June 20 2013
The Surfrider Foundation won an important victory today when the Honorable Terry O'Rourke and Cynthia Aaron concluded that the Coastal Commission has the authority for oversight of beach access at Strands Beach, which should put an end to the City’s bogus nuisance claims used to avoid beach access. Effectively, the decision means that if the City of Dana Point continues to fail to open the locked gates and expand the restrictive access hours for Strands Beach, the Coastal Commission can take an enforcement action.
"This opinion is even better for Surfrider Foundation than the trial court’s ruling because it sets a statewide precedent confirming the strength of the Coastal Commission and the Coastal Act to protect our beach access rights," says Surfrider Foundation Legal Director Angela Howe. "Not only will access at Dana Point Strands Beach be protected through this ruling, but other municipalities and developers will be stopped from abusing nuisance abatement authority to the detriment of public access."
In June 2010, on behalf of the Surfrider Foundation, McDermott Will & Emery LLP filed a lawsuit against the City of Dana Point, challenging its unlawful restriction of beach access at Strands Beach by erecting gates and limiting hours at two access ways to the public beach at Strands. The lawsuit was instigated in response to the City’s illegal restrictions on beach access through the passage of an Urgency Ordinance on March 22, 2010, in an attempt to supersede the Coastal Commission’s requirement to open beach access.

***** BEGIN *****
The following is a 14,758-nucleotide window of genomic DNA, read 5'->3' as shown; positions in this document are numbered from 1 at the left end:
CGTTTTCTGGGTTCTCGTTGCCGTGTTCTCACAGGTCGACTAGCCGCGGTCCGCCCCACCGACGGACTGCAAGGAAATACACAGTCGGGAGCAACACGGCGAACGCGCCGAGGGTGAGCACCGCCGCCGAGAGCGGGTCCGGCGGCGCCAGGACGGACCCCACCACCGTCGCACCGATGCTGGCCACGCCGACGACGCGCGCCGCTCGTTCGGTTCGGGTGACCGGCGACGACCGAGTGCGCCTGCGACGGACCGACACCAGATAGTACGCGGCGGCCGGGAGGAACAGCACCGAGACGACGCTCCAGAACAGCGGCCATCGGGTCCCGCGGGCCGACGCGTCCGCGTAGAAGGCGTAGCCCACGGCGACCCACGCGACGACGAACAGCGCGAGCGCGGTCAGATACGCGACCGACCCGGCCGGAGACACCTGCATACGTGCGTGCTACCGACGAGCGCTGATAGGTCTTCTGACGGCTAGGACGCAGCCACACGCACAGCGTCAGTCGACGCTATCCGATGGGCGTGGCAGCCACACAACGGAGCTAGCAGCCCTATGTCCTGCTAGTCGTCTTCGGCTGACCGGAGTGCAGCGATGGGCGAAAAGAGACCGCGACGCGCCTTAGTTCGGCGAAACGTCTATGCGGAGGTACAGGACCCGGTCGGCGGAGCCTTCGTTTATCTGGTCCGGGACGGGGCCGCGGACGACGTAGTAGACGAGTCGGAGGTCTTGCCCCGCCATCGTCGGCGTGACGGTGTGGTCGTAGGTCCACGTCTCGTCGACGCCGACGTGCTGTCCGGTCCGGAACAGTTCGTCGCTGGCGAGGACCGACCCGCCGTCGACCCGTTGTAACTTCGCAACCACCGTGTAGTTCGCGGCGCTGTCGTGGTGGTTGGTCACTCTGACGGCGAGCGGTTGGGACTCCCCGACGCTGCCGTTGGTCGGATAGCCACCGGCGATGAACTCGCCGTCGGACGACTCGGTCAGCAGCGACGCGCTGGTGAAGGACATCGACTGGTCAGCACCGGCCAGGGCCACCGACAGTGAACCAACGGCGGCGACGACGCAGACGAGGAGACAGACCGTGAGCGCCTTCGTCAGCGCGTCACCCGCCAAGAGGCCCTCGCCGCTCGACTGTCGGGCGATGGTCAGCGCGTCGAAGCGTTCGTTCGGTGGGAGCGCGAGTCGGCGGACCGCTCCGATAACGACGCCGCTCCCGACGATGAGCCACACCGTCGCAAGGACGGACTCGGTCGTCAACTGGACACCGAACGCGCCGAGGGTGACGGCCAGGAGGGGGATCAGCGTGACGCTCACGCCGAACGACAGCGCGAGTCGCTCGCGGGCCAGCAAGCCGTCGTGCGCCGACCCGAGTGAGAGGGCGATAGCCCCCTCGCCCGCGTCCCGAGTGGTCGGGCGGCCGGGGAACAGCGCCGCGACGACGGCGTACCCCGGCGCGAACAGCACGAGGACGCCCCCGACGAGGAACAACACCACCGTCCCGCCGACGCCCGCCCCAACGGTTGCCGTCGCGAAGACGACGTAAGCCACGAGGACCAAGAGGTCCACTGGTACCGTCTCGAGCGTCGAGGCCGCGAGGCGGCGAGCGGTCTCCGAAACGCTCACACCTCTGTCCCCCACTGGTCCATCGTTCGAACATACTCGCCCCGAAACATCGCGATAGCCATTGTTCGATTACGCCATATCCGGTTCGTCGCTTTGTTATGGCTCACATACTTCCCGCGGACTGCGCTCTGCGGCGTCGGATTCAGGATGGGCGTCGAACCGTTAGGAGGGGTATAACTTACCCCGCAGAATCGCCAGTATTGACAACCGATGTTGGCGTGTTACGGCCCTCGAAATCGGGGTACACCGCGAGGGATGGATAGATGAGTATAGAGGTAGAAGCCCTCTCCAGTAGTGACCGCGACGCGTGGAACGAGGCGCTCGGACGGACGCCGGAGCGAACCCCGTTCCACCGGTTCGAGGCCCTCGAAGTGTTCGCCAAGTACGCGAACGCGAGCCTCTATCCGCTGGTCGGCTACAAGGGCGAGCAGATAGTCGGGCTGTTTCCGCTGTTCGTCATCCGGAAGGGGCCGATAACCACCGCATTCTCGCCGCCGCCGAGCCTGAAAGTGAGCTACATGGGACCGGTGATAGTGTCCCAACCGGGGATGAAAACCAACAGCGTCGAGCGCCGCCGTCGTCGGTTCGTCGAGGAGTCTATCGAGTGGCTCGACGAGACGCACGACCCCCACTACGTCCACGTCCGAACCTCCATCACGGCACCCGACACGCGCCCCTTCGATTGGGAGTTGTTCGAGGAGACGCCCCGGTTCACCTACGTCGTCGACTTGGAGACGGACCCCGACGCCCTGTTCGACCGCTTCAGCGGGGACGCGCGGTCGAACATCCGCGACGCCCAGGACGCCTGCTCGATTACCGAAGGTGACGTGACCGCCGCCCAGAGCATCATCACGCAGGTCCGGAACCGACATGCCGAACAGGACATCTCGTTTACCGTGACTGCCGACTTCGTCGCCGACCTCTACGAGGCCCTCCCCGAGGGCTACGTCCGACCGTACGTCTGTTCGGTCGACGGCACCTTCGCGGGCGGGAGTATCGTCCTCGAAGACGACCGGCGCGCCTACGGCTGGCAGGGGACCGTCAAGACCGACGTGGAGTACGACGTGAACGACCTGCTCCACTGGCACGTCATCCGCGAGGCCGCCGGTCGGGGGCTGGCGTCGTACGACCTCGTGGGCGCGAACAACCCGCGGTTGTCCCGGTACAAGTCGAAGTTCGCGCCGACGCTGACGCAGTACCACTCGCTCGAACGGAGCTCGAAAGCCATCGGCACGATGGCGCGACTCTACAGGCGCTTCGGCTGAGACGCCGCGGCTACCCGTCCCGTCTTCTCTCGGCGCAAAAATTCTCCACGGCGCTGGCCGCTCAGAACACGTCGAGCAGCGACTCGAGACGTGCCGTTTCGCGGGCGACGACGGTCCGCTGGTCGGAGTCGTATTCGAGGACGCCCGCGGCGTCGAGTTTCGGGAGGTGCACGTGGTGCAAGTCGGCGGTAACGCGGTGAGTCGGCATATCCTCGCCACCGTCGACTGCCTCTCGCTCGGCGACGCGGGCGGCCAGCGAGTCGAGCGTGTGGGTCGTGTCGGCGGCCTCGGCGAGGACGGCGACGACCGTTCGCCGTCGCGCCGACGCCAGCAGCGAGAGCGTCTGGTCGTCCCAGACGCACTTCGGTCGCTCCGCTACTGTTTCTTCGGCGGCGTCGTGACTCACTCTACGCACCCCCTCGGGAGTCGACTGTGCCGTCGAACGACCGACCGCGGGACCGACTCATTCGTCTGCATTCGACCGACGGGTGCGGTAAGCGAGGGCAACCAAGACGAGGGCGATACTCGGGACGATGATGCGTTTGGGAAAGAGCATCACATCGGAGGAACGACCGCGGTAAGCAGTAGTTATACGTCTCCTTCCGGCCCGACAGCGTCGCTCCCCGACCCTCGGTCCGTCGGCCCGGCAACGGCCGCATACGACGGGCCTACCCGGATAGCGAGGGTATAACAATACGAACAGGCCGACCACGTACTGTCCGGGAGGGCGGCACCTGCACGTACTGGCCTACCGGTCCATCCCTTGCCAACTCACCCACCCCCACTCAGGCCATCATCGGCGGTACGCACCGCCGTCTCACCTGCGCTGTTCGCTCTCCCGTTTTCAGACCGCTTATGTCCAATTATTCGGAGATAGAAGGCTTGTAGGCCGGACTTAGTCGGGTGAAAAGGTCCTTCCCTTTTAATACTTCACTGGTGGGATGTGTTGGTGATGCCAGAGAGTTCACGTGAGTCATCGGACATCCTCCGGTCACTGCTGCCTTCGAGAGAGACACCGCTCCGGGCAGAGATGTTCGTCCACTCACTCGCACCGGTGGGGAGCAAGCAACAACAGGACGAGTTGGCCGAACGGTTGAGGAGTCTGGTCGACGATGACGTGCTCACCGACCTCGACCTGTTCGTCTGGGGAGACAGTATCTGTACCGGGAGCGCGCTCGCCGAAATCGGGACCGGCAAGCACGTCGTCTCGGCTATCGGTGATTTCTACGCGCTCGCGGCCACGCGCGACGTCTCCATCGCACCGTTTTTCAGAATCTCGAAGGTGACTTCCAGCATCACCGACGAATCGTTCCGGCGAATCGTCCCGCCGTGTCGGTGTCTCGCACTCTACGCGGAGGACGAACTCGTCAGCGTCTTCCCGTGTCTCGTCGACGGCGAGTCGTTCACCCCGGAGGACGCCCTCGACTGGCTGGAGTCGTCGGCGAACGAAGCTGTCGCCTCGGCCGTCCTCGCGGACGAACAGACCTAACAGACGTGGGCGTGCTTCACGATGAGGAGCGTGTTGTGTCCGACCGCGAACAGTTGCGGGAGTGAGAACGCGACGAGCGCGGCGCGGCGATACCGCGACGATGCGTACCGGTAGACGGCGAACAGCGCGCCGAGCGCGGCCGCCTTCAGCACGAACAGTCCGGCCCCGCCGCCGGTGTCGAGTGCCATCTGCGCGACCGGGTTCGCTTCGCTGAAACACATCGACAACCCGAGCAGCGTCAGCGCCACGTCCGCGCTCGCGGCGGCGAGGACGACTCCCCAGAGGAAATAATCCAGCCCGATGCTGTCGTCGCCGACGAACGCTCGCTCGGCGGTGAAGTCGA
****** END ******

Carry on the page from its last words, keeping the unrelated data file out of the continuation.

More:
The City attempted to enact an ordinance that cites “public nuisance” conditions in an attempt to set restrictive hours on the public’s use of the Mid-Strands access. The police report cited speculative “sex parties,” “homeless encampments,” “vandalism,” and “spring break traffic” as reasons to enact the urgency ordinance. However, Judge Lewis’ trial court ruling found this evidence to be “pure speculation” and “entirely lacking.”
The Appellate Court also declined to rule on the trial court’s decision on the Surfrider Foundation case because the Coastal Commission now has the necessary jurisdiction to enforce maximum access provisions of the Coastal Act and that may solve the access issue.
“This is excellent precedent-setting interpretation of 30005(b), which is the nuisance abatement provision of the Coastal Act,” continues Howe. “ Now California cities cannot try to use that loophole to avoid the coastal protection and beach access safeguards of the Coastal Act.”
“Although this may seem a small victory, it's really huge because it supports the big picture of coastal access and upholds the Coastal Act in California, which guarantees public access to beaches,” said Rick Erkeneff, Chairman of the Surfrider Foundation South Orange County Chapter. “Many states in the U.S. have beach access issues that restrict public use, and this further demonstrates that California is the shining example of coastal protections for all.”